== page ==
Old New Topographics

Online I just came across the work of a Topographics-style US photographer Ray Mortenson, whose name vaguely rings a bell but I've can't remember actually seeing his photographs before - or if I did I just plain forgot.

'Meadowlands' was a series he made in the early 80's at an industrial site.

There is a terrific description on the DLKCollection website:

Comments/Context: I'll bet if you did a quick study of the visitors to Ray Mortenson's new show, a decent percentage would exhibit the following behavior: drift in, scan the walls in one continuous circular movement (like being on a moving walkway), and then exit without registering much more than a cursory summary: big pictures of middle grey garbage. The reason I think this is happening is that these images defy a quick ADD reading, and only reveal themselves after slow, elemental looking, when this unruly mess of hard, dirty ugliness is quietly transformed into something astoundingly beautiful.

Exposure Value

The photographs today were taken facing the window with no fill light to compensate so I would be mostly just a silouhette, a shape.  It would offer a kind of anonymity while at the same time facing the camera.  With an APS sensor this is just about OK as the shadow detail does not deteriorate too badly. It was a case of constantly adjusting the EV on the camera to vary the amount of compensation, finding the right balance - effectively obsucuring who I am at the same time as being open about who I am - a state of affairs that I think is quite familiar to anyone with an alternative identity that they feel vulnerable about sharing with the world.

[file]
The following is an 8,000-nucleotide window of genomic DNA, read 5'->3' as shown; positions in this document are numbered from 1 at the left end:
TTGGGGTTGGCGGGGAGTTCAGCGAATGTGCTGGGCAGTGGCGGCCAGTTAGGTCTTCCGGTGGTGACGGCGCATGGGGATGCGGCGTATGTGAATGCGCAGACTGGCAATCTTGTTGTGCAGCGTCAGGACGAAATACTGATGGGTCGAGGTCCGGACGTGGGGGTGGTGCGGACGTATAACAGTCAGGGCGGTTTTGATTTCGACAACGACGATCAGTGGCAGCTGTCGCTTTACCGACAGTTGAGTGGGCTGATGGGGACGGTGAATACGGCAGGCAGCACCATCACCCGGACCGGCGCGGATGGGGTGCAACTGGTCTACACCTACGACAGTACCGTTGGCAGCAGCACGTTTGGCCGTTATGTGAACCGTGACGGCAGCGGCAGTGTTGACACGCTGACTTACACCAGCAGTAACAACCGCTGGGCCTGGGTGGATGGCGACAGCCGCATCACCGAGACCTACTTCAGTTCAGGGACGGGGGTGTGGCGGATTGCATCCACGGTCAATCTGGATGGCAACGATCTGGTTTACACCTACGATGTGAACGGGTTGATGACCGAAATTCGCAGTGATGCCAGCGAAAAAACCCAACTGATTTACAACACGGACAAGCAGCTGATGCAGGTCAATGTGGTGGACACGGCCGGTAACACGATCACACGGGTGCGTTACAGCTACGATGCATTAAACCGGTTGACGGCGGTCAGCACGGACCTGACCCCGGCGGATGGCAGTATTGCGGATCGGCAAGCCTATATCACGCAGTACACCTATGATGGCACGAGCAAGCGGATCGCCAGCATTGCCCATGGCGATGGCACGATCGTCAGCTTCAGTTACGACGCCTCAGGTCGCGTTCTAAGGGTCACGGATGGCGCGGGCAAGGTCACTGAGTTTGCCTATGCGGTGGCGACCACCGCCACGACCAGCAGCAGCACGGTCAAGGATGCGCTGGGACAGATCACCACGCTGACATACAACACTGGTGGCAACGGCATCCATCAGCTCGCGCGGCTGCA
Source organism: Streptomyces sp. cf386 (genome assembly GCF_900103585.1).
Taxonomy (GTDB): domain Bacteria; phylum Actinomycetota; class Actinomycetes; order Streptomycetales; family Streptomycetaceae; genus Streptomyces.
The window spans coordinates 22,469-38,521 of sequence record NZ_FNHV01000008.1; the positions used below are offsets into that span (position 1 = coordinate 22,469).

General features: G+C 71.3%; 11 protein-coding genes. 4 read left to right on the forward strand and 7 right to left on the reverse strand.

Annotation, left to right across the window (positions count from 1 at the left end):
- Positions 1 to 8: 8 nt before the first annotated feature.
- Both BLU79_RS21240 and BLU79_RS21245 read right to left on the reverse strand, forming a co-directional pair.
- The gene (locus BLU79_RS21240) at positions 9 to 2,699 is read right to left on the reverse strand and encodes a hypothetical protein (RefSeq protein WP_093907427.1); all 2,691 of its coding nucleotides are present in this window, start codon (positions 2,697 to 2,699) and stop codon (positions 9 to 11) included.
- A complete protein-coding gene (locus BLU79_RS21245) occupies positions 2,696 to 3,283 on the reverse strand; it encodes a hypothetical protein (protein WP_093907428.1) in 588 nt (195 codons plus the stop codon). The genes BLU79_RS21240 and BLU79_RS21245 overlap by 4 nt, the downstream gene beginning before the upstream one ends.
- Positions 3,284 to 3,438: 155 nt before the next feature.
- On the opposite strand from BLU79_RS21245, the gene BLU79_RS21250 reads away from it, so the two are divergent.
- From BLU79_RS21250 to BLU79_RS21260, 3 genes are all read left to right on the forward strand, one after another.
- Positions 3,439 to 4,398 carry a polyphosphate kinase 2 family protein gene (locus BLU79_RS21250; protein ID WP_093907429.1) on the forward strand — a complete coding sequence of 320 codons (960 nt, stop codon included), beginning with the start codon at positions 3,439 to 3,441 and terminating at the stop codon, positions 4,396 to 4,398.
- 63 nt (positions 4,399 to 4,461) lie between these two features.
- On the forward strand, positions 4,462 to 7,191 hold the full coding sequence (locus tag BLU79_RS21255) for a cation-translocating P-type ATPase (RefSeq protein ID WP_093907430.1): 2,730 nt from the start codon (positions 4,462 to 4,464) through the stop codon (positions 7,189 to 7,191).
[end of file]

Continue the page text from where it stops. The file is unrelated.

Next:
Kelli 1-0

Despite the fail with the shopping trip yesterday I'm prepping for a shoot today - well I started last night in fact, sorting my hair.  This morning was a massive ironing session and I've now just set up the room and the camera is in position on the tripod.  This time facing the windows which might look terrible but the silhouette could suggest the key issue of anonymity - which is a fact of life for anyone who transgresses accepted norms of identity.  Fear is a key factor when it comes to 'being oneself' when that self is open to ridicule, consternation or even physical abuse - some of the way social groups even in 'free societies' maintain conformity.